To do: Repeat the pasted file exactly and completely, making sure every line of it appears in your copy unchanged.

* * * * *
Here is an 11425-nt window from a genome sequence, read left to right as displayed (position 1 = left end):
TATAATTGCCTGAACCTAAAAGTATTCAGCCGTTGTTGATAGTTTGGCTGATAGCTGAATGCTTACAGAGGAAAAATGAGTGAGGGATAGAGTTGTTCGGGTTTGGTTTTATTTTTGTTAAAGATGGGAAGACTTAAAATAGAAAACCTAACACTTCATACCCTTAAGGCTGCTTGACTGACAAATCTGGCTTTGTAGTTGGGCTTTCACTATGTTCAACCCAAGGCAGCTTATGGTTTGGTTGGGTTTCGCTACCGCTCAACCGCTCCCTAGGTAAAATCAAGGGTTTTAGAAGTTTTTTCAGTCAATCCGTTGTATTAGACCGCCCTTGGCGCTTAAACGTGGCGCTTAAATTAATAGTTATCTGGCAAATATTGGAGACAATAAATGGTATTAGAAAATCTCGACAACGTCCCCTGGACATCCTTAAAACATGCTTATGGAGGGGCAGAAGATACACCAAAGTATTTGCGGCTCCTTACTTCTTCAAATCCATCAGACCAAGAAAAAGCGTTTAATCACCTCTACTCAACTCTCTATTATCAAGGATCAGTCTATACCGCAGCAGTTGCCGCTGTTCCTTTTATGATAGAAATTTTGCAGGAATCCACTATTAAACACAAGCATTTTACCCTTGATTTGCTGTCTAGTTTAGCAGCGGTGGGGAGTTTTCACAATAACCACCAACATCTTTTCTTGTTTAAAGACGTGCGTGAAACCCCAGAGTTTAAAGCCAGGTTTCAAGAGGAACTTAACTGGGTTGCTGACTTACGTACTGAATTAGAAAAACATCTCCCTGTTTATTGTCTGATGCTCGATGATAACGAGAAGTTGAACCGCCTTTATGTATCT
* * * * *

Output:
Here is an 11425-nt window from a genome sequence, read left to right as displayed (position 1 = left end):
TATAATTGCCTGAACCTAAAAGTATTCAGCCGTTGTTGATAGTTTGGCTGATAGCTGAATGCTTACAGAGGAAAAATGAGTGAGGGATAGAGTTGTTCGGGTTTGGTTTTATTTTTGTTAAAGATGGGAAGACTTAAAATAGAAAACCTAACACTTCATACCCTTAAGGCTGCTTGACTGACAAATCTGGCTTTGTAGTTGGGCTTTCACTATGTTCAACCCAAGGCAGCTTATGGTTTGGTTGGGTTTCGCTACCGCTCAACCGCTCCCTAGGTAAAATCAAGGGTTTTAGAAGTTTTTTCAGTCAATCCGTTGTATTAGACCGCCCTTGGCGCTTAAACGTGGCGCTTAAATTAATAGTTATCTGGCAAATATTGGAGACAATAAATGGTATTAGAAAATCTCGACAACGTCCCCTGGACATCCTTAAAACATGCTTATGGAGGGGCAGAAGATACACCAAAGTATTTGCGGCTCCTTACTTCTTCAAATCCATCAGACCAAGAAAAAGCGTTTAATCACCTCTACTCAACTCTCTATTATCAAGGATCAGTCTATACCGCAGCAGTTGCCGCTGTTCCTTTTATGATAGAAATTTTGCAGGAATCCACTATTAAACACAAGCATTTTACCCTTGATTTGCTGTCTAGTTTAGCAGCGGTGGGGAGTTTTCACAATAACCACCAACATCTTTTCTTGTTTAAAGACGTGCGTGAAACCCCAGAGTTTAAAGCCAGGTTTCAAGAGGAACTTAACTGGGTTGCTGACTTACGTACTGAATTAGAAAAACATCTCCCTGTTTATTGTCTGATGCTCGATGATAACGAGAAGTTGAACCGCCTTTATGTATCT